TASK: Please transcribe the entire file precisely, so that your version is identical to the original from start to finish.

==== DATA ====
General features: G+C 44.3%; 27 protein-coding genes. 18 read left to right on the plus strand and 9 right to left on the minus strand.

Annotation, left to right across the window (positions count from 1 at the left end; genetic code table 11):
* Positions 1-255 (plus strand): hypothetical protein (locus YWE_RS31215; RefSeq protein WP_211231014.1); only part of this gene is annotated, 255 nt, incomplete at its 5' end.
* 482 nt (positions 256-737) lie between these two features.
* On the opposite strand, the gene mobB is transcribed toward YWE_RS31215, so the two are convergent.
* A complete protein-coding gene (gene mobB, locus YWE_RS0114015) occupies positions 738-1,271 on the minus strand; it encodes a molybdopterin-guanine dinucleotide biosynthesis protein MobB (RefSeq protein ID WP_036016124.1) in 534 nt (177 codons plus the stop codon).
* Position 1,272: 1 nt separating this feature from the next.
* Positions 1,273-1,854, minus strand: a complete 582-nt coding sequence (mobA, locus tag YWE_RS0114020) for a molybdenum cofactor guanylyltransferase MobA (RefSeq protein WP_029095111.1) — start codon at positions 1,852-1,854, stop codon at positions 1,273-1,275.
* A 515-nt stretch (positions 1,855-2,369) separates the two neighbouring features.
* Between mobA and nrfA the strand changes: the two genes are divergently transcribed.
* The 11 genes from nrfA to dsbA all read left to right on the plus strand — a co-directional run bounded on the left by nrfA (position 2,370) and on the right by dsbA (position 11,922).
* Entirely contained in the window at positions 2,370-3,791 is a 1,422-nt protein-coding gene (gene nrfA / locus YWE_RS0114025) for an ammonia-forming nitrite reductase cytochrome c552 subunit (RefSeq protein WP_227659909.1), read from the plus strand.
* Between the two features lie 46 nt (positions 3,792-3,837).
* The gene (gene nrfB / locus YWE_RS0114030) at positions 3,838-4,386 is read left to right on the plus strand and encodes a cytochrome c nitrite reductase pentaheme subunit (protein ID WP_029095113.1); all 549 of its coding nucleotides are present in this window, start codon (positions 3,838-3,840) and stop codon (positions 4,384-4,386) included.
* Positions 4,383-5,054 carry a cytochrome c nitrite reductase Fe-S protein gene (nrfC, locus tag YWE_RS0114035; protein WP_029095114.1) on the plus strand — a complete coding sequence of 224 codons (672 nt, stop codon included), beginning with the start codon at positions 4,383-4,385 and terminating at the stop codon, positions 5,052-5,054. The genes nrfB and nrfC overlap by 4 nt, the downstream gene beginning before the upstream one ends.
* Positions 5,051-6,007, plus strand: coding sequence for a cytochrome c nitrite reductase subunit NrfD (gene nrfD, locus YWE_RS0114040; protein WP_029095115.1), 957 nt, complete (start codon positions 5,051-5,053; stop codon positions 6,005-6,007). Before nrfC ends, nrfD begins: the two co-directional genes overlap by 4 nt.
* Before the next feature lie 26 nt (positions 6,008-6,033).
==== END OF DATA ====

General features: G+C 44.3%; 27 protein-coding genes. 18 read left to right on the plus strand and 9 right to left on the minus strand.

Annotation, left to right across the window (positions count from 1 at the left end; genetic code table 11):
* Positions 1-255 (plus strand): hypothetical protein (locus YWE_RS31215; RefSeq protein WP_211231014.1); only part of this gene is annotated, 255 nt, incomplete at its 5' end.
* 482 nt (positions 256-737) lie between these two features.
* On the opposite strand, the gene mobB is transcribed toward YWE_RS31215, so the two are convergent.
* A complete protein-coding gene (gene mobB, locus YWE_RS0114015) occupies positions 738-1,271 on the minus strand; it encodes a molybdopterin-guanine dinucleotide biosynthesis protein MobB (RefSeq protein ID WP_036016124.1) in 534 nt (177 codons plus the stop codon).
* Position 1,272: 1 nt separating this feature from the next.
* Positions 1,273-1,854, minus strand: a complete 582-nt coding sequence (mobA, locus tag YWE_RS0114020) for a molybdenum cofactor guanylyltransferase MobA (RefSeq protein WP_029095111.1) — start codon at positions 1,852-1,854, stop codon at positions 1,273-1,275.
* A 515-nt stretch (positions 1,855-2,369) separates the two neighbouring features.
* Between mobA and nrfA the strand changes: the two genes are divergently transcribed.
* The 11 genes from nrfA to dsbA all read left to right on the plus strand — a co-directional run bounded on the left by nrfA (position 2,370) and on the right by dsbA (position 11,922).
* Entirely contained in the window at positions 2,370-3,791 is a 1,422-nt protein-coding gene (gene nrfA / locus YWE_RS0114025) for an ammonia-forming nitrite reductase cytochrome c552 subunit (RefSeq protein WP_227659909.1), read from the plus strand.
* Between the two features lie 46 nt (positions 3,792-3,837).
* The gene (gene nrfB / locus YWE_RS0114030) at positions 3,838-4,386 is read left to right on the plus strand and encodes a cytochrome c nitrite reductase pentaheme subunit (protein ID WP_029095113.1); all 549 of its coding nucleotides are present in this window, start codon (positions 3,838-3,840) and stop codon (positions 4,384-4,386) included.
* Positions 4,383-5,054 carry a cytochrome c nitrite reductase Fe-S protein gene (nrfC, locus tag YWE_RS0114035; protein WP_029095114.1) on the plus strand — a complete coding sequence of 224 codons (672 nt, stop codon included), beginning with the start codon at positions 4,383-4,385 and terminating at the stop codon, positions 5,052-5,054. The genes nrfB and nrfC overlap by 4 nt, the downstream gene beginning before the upstream one ends.
* Positions 5,051-6,007, plus strand: coding sequence for a cytochrome c nitrite reductase subunit NrfD (gene nrfD, locus YWE_RS0114040; protein WP_029095115.1), 957 nt, complete (start codon positions 5,051-5,053; stop codon positions 6,005-6,007). Before nrfC ends, nrfD begins: the two co-directional genes overlap by 4 nt.
* Before the next feature lie 26 nt (positions 6,008-6,033).